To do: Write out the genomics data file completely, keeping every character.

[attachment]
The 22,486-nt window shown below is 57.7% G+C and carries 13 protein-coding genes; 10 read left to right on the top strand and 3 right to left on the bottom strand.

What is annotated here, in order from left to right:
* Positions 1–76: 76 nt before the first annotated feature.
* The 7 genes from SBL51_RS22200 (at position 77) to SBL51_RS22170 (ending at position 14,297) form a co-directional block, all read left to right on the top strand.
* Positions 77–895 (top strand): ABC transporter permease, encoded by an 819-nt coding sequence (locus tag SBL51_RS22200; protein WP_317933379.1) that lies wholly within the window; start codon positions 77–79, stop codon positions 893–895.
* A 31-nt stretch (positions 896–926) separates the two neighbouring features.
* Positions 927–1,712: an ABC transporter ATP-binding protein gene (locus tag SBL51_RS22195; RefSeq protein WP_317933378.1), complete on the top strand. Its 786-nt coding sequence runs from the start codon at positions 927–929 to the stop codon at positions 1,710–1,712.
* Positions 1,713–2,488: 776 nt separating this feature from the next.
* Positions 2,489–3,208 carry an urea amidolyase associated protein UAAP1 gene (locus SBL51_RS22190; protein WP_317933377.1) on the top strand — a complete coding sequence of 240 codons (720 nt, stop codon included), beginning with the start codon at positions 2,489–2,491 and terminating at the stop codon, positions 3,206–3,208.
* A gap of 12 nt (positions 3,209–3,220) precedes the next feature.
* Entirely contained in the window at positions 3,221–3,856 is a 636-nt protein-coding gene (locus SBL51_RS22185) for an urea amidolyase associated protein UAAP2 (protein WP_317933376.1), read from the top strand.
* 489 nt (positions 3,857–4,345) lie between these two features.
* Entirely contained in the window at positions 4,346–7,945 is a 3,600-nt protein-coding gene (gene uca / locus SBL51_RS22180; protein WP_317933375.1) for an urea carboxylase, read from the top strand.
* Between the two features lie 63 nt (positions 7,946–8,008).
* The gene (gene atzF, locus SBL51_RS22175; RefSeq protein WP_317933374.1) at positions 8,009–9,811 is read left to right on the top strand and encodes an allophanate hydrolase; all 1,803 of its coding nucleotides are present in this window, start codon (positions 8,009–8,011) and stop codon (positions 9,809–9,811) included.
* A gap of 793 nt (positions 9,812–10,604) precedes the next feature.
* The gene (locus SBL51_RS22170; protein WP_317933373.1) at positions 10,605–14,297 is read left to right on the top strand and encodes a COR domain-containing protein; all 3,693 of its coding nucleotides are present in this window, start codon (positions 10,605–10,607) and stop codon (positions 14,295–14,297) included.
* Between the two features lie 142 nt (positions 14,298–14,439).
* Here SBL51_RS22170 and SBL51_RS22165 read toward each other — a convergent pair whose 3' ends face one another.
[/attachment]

The 22,486-nt window shown below is 57.7% G+C and carries 13 protein-coding genes; 10 read left to right on the top strand and 3 right to left on the bottom strand.

What is annotated here, in order from left to right:
* Positions 1–76: 76 nt before the first annotated feature.
* The 7 genes from SBL51_RS22200 (at position 77) to SBL51_RS22170 (ending at position 14,297) form a co-directional block, all read left to right on the top strand.
* Positions 77–895 (top strand): ABC transporter permease, encoded by an 819-nt coding sequence (locus tag SBL51_RS22200; protein WP_317933379.1) that lies wholly within the window; start codon positions 77–79, stop codon positions 893–895.
* A 31-nt stretch (positions 896–926) separates the two neighbouring features.
* Positions 927–1,712: an ABC transporter ATP-binding protein gene (locus tag SBL51_RS22195; RefSeq protein WP_317933378.1), complete on the top strand. Its 786-nt coding sequence runs from the start codon at positions 927–929 to the stop codon at positions 1,710–1,712.
* Positions 1,713–2,488: 776 nt separating this feature from the next.
* Positions 2,489–3,208 carry an urea amidolyase associated protein UAAP1 gene (locus SBL51_RS22190; protein WP_317933377.1) on the top strand — a complete coding sequence of 240 codons (720 nt, stop codon included), beginning with the start codon at positions 2,489–2,491 and terminating at the stop codon, positions 3,206–3,208.
* A gap of 12 nt (positions 3,209–3,220) precedes the next feature.
* Entirely contained in the window at positions 3,221–3,856 is a 636-nt protein-coding gene (locus SBL51_RS22185) for an urea amidolyase associated protein UAAP2 (protein WP_317933376.1), read from the top strand.
* 489 nt (positions 3,857–4,345) lie between these two features.
* Entirely contained in the window at positions 4,346–7,945 is a 3,600-nt protein-coding gene (gene uca / locus SBL51_RS22180; protein WP_317933375.1) for an urea carboxylase, read from the top strand.
* Between the two features lie 63 nt (positions 7,946–8,008).
* The gene (gene atzF, locus SBL51_RS22175; RefSeq protein WP_317933374.1) at positions 8,009–9,811 is read left to right on the top strand and encodes an allophanate hydrolase; all 1,803 of its coding nucleotides are present in this window, start codon (positions 8,009–8,011) and stop codon (positions 9,809–9,811) included.
* A gap of 793 nt (positions 9,812–10,604) precedes the next feature.
* The gene (locus SBL51_RS22170; protein WP_317933373.1) at positions 10,605–14,297 is read left to right on the top strand and encodes a COR domain-containing protein; all 3,693 of its coding nucleotides are present in this window, start codon (positions 10,605–10,607) and stop codon (positions 14,295–14,297) included.
* Between the two features lie 142 nt (positions 14,298–14,439).
* Here SBL51_RS22170 and SBL51_RS22165 read toward each other — a convergent pair whose 3' ends face one another.